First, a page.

So just out of curiosity, what does the station do about that? Do they pump out the tank, or just figure that no one's going to notice if they get a tank full with the wrong additives? Does anyone ever make a mistake and mix gas and diesel, or are there different connectors or something?

From when I worked at a gas station: For mixing two (marginally) different types of diesel, I believe it depends on how mad the two companies get about it not technically being THEIR diesel, and how one essentially paid to fill the other's tank. Odds are its getting pumped and tossed, likely at the expense of the shipper. For mixing gas and diesel, it is entirely possible, the hookups are the same, and yes it has happened (not when I was there though.)

Either way, somone is shelling out money to pump it out and dispose of it.

Shipper:

The customer who is shipping the freight. This is where the driver will pick up a load and then deliver it to the receiver or consignee.

Phox's Comment
member avatar

There was a situation last year I think, where one of the big 5s got def pumped into the truck diesel tanks... a good many trucks were damaged as a result...

Daniel B.'s Comment
member avatar

So just out of curiosity, what does the station do about that? Do they pump out the tank, or just figure that no one's going to notice if they get a tank full with the wrong additives? Does anyone ever make a mistake and mix gas and diesel, or are there different connectors or something?

This particular station is a complete hole-in-the-wall station that simply doesn't care about quality. So the Diesel wasn't pumped out. The next day my coworker got sent there with 4000 gallons of Unbranded Diesel to put in the Unbranded tank. Who covered the costs? I have no clue.

The hook up for Diesel and Gasoline isn't the same actually here in CA. Diesel doesn't use a vapor hose, Gas does. So when we are delivering Diesel we only have the product hose connected with the Internal open and cap open so the compartment can breathe. With Gas you must always have the vapor hose connected.

I'd estimate we do about a dozen cross dumps in a year (my company alone). The result is a 3 day suspension without pay with a possibility to be terminated, especially if you're a problem driver.

What happens after a crossdump really depends on the company we are delivering to. We have companies that really don't care and show minimum effort to maintain quality, then we have companies that act like its the end of the world.

But here's a simple breakdown of what must happen if X goes into Y.

If 87 Reg goes into any octane above it, the tank gets pumped out and all put into the Reg 87 tank. If it won't fit they sell to a mom-and-pop station for dirt cheap who wouldn't mind the mixed gas. Technically, the Reg 87 was upgraded.

If a high octane gasoline, (example: Premium 91) goes into a lower octane gasoline (example: Regular 87), it stays there and does not get pumped out since the Reg 87 was upgraded. In this case, people are purchasing a mix of Reg 87 and Premium 91= Midgrade 89.

If there is a mix of gasoline to diesel or nice versa, the tank is completely pumped out and "cleaned out". The transmix is shipped to a place that can seperate it. This takes days to sort out, so the truck holding the transmix is out of commission until then. Big, big, big money from the companies pocket.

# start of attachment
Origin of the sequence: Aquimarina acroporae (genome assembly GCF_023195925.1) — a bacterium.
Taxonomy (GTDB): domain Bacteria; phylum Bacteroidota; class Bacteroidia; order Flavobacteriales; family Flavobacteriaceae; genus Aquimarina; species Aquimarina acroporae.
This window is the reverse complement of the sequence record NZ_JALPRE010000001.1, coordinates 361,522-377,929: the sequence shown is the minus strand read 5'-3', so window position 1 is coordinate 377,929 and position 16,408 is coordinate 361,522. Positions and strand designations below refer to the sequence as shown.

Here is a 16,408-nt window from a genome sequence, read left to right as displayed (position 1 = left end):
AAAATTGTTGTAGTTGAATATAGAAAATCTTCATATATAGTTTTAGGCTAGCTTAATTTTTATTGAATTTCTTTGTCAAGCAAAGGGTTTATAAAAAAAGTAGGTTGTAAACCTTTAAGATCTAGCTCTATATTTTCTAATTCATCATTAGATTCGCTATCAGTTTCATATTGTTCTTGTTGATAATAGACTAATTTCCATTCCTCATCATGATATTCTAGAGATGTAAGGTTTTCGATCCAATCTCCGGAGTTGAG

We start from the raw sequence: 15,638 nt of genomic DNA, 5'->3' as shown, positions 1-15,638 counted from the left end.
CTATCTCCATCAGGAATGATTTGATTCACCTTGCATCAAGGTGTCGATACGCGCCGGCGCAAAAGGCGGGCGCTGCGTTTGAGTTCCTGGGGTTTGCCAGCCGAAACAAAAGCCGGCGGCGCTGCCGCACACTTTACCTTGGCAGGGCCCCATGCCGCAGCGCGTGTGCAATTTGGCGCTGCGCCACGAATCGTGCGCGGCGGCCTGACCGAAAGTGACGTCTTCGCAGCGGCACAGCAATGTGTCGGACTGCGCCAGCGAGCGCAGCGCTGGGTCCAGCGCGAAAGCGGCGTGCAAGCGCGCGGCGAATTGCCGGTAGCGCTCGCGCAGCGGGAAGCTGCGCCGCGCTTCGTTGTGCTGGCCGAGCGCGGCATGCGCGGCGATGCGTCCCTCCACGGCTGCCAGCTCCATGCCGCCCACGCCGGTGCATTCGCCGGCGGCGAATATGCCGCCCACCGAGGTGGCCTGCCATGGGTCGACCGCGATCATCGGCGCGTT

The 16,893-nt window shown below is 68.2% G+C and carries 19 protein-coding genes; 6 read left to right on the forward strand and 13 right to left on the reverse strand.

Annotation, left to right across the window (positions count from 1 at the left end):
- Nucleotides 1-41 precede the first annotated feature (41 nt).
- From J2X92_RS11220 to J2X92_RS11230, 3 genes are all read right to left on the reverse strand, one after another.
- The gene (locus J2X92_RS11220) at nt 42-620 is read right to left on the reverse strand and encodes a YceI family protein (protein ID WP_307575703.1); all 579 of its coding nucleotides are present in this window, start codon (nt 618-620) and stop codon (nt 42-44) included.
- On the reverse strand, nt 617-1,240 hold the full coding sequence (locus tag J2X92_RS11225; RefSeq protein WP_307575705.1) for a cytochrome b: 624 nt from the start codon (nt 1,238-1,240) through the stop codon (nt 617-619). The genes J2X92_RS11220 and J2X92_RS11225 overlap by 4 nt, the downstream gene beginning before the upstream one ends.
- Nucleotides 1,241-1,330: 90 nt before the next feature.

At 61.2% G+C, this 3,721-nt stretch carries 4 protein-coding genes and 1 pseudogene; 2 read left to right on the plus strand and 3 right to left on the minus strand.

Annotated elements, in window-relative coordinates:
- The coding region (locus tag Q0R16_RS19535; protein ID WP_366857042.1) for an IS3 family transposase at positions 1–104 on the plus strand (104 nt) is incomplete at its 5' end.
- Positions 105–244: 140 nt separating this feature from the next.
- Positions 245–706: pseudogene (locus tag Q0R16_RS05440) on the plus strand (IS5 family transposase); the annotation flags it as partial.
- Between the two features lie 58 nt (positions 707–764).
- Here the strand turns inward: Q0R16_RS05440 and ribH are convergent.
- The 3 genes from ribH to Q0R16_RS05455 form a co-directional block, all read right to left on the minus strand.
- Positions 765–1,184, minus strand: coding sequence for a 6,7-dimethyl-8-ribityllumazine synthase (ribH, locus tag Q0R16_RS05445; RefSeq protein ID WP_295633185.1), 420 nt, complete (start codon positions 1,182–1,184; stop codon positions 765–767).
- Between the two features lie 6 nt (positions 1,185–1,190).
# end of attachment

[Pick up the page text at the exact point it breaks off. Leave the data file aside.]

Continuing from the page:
HOS:

Hours Of Service

HOS refers to the logbook hours of service regulations.
Big T's Comment
member avatar

--------------------------------------------------------

How does this relate to your life as an OTR trucker?

Do not allow yourself to be put into a "He said- She said" situation. Use the Qualcomm as much as possible so that everything is documented. In a reefer , if there's confusion about the loads temperature do not leave the facility. Get the shipping clerk/manager to write down the desired temperature with a signature and get their name.

Take no risks, always cover your ass.

I picked up a load last night that was overweight and had a leak from one of the trailer tires. Once the tire was fixed I double checked the hours for the shipper only to find out they were closed before I ever picked up the load. I was told they opened at 0400 so I made sure I was there at 0400. I documented everything on the qualcomm. This was a cya because when the Fleet Manager started getting a bit cross I told him he could look back at the qc and see for himself. Result is I'm not on the hook for a service failure.

Shipper:

The customer who is shipping the freight. This is where the driver will pick up a load and then deliver it to the receiver or consignee.

OTR:

Over The Road

OTR driving normally means you'll be hauling freight to various customers throughout your company's hauling region. It often entails being gone from home for two to three weeks at a time.

Qualcomm:

Omnitracs (a.k.a. Qualcomm) is a satellite-based messaging system with built-in GPS capabilities built by Qualcomm. It has a small computer screen and keyboard and is tied into the truck’s computer. It allows trucking companies to track where the driver is at, monitor the truck, and send and receive messages with the driver – similar to email.

Fleet Manager:

Dispatcher, Fleet Manager, Driver Manager

The primary person a driver communicates with at his/her company. A dispatcher can play many roles, depending on the company's structure. Dispatchers may assign freight, file requests for home time, relay messages between the driver and management, inform customer service of any delays, change appointment times, and report information to the load planners.

Reefer:

A refrigerated trailer.